Orymold is a software application composed of an annotations server (OryDB) and a thick client with an experimental data database (Fig. 2). The annotation server is in charge of storing public annotation information while the client's experimental database is used to store gene expression data from both single and batch experiments. The client provides a friendly graphical user interface (GUI) that allows for the retrieval of stored annotation and gene expression data through a user modifiable ontology. The client uses the ontology to present data to the researcher, allowing him or her to interactively create views by semantically querying the data (Fig. 1). With the ontology, the client provides for the creation of an ontology coherent atlas of pictures, which enhances the visualization and the biological contextualization of both the ontology and the data.
Given the modular design of the system, different possible configurations are available to make it more adaptable to user needs. The system can be installed as a personal tool on a single computer, or it can be distributed to serve as a common tool for several researchers across different computers and/or servers [see Additional file 1].
OryDB, the annotation server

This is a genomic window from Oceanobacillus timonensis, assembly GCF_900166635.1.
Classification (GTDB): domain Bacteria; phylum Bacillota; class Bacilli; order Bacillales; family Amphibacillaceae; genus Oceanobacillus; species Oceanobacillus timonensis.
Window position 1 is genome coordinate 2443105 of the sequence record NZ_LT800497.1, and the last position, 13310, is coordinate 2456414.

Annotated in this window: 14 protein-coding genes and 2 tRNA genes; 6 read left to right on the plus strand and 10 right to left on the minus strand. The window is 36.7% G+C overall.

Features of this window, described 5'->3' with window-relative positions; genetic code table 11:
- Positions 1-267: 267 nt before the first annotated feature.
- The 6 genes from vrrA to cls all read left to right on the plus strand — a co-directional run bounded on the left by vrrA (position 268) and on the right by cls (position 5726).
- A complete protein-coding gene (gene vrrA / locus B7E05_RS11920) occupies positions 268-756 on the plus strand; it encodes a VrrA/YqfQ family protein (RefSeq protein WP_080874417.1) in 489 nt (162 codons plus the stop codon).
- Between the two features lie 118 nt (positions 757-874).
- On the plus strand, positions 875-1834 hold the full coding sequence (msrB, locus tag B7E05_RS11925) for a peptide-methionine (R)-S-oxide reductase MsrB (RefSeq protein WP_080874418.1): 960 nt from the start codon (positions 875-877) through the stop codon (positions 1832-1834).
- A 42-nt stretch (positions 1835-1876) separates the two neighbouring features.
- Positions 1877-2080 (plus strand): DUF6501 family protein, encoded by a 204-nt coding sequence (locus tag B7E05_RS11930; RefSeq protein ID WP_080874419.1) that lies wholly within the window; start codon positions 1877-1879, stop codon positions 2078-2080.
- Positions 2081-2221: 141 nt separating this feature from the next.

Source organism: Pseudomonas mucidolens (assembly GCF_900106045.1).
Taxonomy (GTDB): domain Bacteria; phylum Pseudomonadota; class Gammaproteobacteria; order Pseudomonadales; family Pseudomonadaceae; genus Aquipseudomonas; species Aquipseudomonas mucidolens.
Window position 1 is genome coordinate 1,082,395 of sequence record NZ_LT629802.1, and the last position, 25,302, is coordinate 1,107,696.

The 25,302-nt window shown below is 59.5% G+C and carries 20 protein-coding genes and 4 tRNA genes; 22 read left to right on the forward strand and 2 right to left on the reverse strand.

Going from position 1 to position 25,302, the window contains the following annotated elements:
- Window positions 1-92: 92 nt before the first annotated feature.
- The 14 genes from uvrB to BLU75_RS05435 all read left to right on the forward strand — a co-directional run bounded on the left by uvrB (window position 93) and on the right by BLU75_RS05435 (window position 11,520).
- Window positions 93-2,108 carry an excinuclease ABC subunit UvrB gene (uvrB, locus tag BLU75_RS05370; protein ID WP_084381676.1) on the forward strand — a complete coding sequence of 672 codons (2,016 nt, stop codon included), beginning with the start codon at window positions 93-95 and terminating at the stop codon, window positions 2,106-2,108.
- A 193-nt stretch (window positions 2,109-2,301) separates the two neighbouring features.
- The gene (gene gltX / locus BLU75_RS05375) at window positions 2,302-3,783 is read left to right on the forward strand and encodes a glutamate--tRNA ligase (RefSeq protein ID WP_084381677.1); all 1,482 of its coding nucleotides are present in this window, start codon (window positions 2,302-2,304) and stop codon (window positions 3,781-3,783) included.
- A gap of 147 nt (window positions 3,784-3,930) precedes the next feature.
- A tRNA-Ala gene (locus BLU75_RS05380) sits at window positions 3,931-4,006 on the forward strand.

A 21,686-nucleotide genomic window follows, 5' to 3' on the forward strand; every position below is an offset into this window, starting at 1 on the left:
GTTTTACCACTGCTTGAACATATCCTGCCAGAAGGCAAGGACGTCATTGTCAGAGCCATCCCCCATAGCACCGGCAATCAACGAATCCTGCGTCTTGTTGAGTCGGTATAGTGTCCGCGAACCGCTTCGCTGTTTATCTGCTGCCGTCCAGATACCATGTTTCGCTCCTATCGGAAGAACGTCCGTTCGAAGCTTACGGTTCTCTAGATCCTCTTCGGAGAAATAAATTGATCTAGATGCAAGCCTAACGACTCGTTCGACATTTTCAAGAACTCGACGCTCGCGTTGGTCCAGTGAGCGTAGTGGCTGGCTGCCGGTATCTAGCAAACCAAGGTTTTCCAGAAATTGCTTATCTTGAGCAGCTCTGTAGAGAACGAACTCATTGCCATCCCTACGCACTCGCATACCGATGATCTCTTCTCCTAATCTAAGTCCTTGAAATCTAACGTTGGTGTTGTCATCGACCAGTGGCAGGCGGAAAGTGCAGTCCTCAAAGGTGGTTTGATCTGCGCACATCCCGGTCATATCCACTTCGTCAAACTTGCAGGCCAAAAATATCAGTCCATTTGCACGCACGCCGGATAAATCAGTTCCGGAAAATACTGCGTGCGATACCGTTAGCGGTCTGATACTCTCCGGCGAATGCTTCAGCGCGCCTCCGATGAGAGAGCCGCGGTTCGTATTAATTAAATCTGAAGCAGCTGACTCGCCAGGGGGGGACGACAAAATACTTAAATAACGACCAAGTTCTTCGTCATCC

OryDB automatically downloads, stores, and processes public genomic sequence information and annotations from TIGR rice genome annotation database [13, 14]. Using TIGR's gene loci as a reference feature for univocal identification between databases, we integrated annotations from the Plant Proteome Annotation Program  and RAP-DB [16, 17] as well as its links to Gene Ontology  and InterPro . Other sources of sequence annotation based on TIGR loci can also be easily included using General Feature Formats GFF  and GFF3  file formats when updating the database. We designed a generic annotations table to accept most usual sources of annotation information in order to make the data model easily expandable. Such design approach avoids having to create new customized tables or redesigning the currently existing ones when more sources become available, thus reducing the impact on client applications relying on it. From this point of view, OryDB should not be considered only as a pure database system that serves answers to queries generated by multiple clients, but as a data subsystem designed to embrace the expected future evolution of biological data, extending the organism original data models over time. In addition to this, using well established sources of annotation information has several advantages, such as being able to integrate any tool suitable for the data stored, like TIGR's genomic visualization tool Rice genome browser, which is fully integrated in Orymold client.